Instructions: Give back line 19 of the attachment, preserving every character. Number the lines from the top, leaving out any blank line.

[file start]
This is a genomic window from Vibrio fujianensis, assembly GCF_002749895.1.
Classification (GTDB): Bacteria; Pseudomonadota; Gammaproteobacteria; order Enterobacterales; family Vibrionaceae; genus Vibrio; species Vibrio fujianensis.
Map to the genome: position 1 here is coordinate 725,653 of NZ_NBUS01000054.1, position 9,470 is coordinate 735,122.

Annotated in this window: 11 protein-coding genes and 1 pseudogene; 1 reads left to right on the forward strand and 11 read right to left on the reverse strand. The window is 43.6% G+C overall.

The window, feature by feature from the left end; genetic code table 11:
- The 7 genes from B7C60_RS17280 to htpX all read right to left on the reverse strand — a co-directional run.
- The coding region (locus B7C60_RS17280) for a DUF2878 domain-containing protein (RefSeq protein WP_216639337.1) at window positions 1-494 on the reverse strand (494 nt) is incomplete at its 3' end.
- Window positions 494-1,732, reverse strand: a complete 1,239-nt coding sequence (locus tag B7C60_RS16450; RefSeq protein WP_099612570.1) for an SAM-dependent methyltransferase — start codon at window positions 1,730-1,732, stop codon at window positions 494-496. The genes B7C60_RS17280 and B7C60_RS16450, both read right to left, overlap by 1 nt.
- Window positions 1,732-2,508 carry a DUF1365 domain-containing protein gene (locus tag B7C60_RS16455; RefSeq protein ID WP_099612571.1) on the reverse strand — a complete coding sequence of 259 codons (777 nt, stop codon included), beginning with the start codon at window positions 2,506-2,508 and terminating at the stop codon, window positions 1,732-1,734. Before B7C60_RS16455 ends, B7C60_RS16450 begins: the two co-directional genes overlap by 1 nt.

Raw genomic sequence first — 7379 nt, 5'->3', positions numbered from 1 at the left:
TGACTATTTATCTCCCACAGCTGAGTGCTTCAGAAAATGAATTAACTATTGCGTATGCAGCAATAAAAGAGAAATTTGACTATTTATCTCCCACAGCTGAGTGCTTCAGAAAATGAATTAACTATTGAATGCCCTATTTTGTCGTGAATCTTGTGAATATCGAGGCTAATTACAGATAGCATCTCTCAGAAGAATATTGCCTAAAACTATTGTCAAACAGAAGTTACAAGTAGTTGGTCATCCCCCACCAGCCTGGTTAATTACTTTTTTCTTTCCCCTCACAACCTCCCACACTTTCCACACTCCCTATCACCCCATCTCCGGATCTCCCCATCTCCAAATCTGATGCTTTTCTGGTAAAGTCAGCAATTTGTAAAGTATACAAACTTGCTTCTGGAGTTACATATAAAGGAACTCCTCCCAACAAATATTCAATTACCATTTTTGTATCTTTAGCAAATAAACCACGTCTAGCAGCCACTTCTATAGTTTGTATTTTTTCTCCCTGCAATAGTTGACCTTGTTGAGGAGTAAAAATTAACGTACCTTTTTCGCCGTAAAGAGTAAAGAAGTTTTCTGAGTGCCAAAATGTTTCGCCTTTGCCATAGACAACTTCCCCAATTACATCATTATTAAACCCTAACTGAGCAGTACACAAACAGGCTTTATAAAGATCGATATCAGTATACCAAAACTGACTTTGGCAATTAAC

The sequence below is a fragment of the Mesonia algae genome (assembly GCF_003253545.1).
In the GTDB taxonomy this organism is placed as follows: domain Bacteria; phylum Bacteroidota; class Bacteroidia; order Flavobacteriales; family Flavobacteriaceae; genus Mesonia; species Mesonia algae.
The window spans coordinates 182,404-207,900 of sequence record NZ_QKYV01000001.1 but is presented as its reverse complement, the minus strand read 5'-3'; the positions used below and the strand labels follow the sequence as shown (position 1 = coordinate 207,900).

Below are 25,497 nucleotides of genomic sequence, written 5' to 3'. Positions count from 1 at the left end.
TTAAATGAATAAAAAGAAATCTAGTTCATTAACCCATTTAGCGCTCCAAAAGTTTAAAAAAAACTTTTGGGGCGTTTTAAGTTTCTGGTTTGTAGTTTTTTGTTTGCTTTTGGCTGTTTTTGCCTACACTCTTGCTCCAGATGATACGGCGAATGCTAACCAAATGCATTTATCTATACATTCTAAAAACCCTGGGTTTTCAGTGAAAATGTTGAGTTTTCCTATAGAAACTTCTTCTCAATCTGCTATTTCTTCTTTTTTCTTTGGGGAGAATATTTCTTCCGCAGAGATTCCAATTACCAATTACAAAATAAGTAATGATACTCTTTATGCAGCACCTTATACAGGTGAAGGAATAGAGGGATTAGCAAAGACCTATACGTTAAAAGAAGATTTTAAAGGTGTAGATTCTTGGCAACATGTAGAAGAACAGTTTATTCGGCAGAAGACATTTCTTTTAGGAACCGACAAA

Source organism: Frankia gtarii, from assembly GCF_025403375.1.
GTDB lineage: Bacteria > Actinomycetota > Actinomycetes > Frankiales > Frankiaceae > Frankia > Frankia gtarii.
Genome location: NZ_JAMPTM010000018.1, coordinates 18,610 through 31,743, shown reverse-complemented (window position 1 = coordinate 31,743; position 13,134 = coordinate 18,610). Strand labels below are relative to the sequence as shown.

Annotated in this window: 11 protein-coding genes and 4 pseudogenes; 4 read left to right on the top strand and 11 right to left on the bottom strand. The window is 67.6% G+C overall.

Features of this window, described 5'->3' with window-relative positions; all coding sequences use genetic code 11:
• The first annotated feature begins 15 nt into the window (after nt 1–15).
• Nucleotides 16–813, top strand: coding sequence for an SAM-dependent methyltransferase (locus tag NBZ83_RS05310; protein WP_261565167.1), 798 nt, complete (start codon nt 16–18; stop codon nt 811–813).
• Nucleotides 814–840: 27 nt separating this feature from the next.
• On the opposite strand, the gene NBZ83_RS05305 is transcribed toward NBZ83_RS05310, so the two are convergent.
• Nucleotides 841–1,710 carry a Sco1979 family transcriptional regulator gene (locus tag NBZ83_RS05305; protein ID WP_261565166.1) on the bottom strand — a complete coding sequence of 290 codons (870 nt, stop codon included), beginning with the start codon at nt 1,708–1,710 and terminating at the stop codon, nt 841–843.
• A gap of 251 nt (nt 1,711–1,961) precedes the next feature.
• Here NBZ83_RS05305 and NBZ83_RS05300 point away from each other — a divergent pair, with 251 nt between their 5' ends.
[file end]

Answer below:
Genome location: NZ_JAMPTM010000018.1, coordinates 18,610 through 31,743, shown reverse-complemented (window position 1 = coordinate 31,743; position 13,134 = coordinate 18,610). Strand labels below are relative to the sequence as shown.